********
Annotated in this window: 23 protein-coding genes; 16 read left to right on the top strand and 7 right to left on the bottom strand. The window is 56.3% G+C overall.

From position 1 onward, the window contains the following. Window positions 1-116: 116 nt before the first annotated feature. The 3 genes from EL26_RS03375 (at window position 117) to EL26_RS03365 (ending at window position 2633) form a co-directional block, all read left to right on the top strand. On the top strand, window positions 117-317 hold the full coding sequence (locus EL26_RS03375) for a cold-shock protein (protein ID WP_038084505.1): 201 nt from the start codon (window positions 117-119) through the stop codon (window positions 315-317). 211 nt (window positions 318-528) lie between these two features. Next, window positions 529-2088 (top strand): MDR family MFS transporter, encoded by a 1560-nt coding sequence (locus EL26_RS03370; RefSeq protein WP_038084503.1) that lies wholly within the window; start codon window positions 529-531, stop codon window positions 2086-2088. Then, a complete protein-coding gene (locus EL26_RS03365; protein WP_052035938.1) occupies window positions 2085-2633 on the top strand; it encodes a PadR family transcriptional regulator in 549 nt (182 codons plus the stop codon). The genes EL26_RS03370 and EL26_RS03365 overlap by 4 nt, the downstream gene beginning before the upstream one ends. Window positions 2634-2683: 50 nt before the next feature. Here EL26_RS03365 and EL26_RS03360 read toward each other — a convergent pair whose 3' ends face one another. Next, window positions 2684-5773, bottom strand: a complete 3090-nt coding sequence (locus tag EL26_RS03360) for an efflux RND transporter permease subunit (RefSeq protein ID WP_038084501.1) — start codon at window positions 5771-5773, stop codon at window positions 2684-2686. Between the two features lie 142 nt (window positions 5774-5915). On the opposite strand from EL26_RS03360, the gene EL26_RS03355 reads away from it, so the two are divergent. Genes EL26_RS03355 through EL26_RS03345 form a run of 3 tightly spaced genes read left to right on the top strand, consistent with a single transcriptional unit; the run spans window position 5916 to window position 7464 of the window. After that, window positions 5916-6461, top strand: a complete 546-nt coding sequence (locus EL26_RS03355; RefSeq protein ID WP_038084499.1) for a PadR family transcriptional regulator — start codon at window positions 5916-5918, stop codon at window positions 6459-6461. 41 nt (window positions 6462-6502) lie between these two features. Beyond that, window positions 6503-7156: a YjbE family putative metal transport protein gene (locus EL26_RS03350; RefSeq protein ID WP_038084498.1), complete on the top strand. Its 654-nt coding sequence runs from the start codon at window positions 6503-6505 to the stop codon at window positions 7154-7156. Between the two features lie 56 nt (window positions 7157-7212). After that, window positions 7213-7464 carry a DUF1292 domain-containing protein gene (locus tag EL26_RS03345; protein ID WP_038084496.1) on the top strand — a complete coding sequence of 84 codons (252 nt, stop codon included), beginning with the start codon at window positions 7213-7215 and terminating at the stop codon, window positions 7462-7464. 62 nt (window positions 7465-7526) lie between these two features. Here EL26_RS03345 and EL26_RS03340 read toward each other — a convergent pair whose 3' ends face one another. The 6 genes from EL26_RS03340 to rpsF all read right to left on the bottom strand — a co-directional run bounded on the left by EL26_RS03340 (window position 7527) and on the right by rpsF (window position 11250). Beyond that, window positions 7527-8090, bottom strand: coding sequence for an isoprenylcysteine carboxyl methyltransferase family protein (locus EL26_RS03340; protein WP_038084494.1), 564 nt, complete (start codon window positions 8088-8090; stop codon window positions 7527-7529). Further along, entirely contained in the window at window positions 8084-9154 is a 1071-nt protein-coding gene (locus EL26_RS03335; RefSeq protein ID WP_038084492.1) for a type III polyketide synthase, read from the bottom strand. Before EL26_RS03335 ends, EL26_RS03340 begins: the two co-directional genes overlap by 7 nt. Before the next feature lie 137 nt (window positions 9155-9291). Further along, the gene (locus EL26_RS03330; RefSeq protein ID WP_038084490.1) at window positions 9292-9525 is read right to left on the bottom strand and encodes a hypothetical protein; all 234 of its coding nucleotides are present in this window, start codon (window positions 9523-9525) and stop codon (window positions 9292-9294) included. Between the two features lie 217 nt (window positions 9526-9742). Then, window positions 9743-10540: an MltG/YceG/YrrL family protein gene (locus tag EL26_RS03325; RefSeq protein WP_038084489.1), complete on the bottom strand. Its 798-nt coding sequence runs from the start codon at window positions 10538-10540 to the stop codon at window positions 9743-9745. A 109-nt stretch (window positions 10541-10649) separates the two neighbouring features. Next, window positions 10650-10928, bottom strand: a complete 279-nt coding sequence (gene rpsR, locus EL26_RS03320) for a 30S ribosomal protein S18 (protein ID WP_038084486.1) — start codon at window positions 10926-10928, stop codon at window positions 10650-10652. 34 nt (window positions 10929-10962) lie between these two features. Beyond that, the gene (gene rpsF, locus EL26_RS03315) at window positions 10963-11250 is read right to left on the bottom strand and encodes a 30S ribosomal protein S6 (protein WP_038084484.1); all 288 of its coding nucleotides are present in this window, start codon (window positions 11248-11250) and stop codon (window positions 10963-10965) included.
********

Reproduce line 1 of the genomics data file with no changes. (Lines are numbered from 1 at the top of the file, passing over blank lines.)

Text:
Annotated in this window: 23 protein-coding genes; 16 read left to right on the top strand and 7 right to left on the bottom strand. The window is 56.3% G+C overall.